Kane County’s Quantum Leap: Waste-to-Fuel Technology
What could be less glamorous than the way we dispose of our society’s trash? Yet, someone has to do it, and as they say, “that garbage has to be dumped somewhere.”
But, the truth is, it doesn’t.
There’s a better way, and Kane County can lead through innovation.
On Friday, Jennifer Jarland, Ken Anderson and members of the Energy and Environment Committee reported in this year’s Kane County Solid Waste Plan that our municipal solid waste stream is 770,998 tons. That’s about 1.542 billion pounds of garbage for 521,561 people — an average of 2,956 pounds per person for 2015.
In 15 years, this solid waste stream is projected to grow by 54 percent to more than 1.2 million tons in 2040.
The good news is that Kane County residents are great recyclers. Our overall recycling rate is 38 percent, which significantly exceeds the state recycling standard of 25 percent. But as good as we are, we need to figure out a “quantum” improvement or we’ll continue to pile up mountains of garbage in landfills.
The solution might lie in “waste-to-fuel” technology.
To be clear, we’re not talking “waste-to-energy,” which involves the combustion or burning of energy and is good in certain places and ways … but rather the manufacture of fuel for existing power plants with all the current pollution controls already in their current places.
Imagine a transfer station that processes our tons of garbage in what is essentially a giant trash compactor in a vacuum. The invention by two Michigan engineers is a sealed system that eliminates any air or water pollution. Once the waste is converted to fuel, it’s transported to a current power plant, where it burns hotter and cleaner than existing Wyoming coal, which contains significantly less sulfur and harmful ingredients than Southern and Central Illinois coal.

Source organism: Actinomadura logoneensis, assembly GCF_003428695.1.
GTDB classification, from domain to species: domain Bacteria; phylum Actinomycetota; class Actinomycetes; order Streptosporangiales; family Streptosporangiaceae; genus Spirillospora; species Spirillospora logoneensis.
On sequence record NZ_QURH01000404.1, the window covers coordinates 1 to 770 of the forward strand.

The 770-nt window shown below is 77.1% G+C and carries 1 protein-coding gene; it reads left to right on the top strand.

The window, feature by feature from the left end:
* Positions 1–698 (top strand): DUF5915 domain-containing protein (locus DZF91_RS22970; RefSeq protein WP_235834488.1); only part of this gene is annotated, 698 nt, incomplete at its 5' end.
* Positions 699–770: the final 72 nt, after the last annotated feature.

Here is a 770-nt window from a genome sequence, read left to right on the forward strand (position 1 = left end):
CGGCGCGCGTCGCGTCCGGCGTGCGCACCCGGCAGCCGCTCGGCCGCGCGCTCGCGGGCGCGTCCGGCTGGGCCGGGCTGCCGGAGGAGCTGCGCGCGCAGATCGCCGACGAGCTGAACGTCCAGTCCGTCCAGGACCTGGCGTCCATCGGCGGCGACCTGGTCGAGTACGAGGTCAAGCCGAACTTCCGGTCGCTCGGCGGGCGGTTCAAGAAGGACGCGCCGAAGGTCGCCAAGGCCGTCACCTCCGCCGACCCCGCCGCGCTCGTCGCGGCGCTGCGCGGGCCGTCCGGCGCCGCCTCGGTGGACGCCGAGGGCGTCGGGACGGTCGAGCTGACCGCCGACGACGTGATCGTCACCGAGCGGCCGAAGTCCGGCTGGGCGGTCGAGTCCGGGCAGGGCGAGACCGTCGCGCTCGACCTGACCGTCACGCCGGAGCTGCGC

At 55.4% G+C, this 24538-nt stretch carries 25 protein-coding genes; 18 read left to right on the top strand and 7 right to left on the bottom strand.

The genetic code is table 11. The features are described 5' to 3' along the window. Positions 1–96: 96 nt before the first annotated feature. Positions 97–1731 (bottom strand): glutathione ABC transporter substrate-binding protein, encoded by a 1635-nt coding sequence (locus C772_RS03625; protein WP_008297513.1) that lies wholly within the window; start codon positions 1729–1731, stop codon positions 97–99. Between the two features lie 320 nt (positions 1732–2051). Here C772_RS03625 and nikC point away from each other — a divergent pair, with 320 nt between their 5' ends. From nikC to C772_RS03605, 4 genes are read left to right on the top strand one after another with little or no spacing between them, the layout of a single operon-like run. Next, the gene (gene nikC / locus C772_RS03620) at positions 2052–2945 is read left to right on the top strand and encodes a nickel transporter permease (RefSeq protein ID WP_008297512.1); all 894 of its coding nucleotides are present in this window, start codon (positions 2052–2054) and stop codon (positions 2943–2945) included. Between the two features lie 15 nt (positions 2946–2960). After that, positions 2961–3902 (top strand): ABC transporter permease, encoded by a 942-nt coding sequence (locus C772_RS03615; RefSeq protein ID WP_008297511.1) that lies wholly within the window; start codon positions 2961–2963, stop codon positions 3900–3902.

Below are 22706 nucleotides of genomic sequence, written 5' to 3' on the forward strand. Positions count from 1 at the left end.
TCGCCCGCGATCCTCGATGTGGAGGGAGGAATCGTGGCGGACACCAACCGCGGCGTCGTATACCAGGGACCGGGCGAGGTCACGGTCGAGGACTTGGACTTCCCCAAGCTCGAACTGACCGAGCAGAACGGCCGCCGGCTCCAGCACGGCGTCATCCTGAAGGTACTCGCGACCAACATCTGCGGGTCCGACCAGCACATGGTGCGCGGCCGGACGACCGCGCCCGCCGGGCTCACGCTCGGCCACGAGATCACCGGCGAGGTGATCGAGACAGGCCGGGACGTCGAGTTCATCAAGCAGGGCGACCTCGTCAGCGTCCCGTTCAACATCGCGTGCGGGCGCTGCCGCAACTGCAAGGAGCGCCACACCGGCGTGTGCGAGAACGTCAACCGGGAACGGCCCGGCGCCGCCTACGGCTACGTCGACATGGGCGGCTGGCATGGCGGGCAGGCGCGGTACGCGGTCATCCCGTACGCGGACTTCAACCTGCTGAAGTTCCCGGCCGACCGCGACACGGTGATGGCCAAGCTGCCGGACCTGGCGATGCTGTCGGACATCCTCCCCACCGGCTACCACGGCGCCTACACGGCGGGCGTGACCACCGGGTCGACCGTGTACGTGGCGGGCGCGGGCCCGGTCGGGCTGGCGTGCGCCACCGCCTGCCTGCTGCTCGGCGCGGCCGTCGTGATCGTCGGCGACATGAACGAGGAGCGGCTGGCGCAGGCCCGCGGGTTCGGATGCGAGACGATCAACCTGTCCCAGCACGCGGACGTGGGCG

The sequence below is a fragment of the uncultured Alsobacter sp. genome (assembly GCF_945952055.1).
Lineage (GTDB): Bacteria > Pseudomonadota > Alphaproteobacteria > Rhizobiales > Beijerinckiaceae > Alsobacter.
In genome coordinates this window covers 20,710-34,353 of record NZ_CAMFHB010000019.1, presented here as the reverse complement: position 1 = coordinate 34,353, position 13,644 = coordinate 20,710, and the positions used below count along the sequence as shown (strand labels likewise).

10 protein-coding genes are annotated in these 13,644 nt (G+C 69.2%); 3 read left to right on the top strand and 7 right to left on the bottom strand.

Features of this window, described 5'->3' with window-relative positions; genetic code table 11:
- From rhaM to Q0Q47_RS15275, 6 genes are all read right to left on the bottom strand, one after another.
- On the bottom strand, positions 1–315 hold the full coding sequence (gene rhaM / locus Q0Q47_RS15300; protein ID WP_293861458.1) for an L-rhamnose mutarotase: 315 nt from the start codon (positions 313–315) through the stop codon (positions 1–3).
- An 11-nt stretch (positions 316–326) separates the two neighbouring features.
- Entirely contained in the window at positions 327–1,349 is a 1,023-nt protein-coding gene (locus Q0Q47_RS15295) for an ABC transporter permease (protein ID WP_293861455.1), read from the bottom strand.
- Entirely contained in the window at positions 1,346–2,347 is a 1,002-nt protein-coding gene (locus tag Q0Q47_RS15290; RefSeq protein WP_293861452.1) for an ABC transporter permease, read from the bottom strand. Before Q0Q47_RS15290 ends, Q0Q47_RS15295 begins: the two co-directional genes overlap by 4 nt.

The solid-waste-to-fuel result burns so hot that when it’s combined with even Illinois coal, both burn cleaner than our current coal-fired plant standards. I recognize that I serve some constituents who say “burn no coal,” but this technology represents a bridge between our current fuel supply — where roughly 75 percent is coal — and our future fuel supplies of wind, solar and other renewable forms of energy.
In addition, as I take out our family’s garbage and recycling on Monday morning, I look forward to the day when garbage haulers pay a waste-to-fuel processing fee (perhaps to the county rather than the landfill, thus relieving pressure on property tax increases) rather than a dump “tipping fee.”
In order to move forward on this idea, state statutes on garbage disposal will need to be updated to include this type of innovation.
Currently, Illinois law favors landfills and classifies garbage as “bad,” and “something that always will be bad,” rather than demonstrating confidence in the abilities of scientists, inventors and environmentalists to work together to make things better. Currently, state Sen. Linda Holmes is helping us make this adjustment by sponsoring a bill that passed both chambers of the General Assembly in Springfield several years ago but got stuck by a vote.
What do we have to lose by attempting a quantum leap in solid waste disposal?
Just our landfills.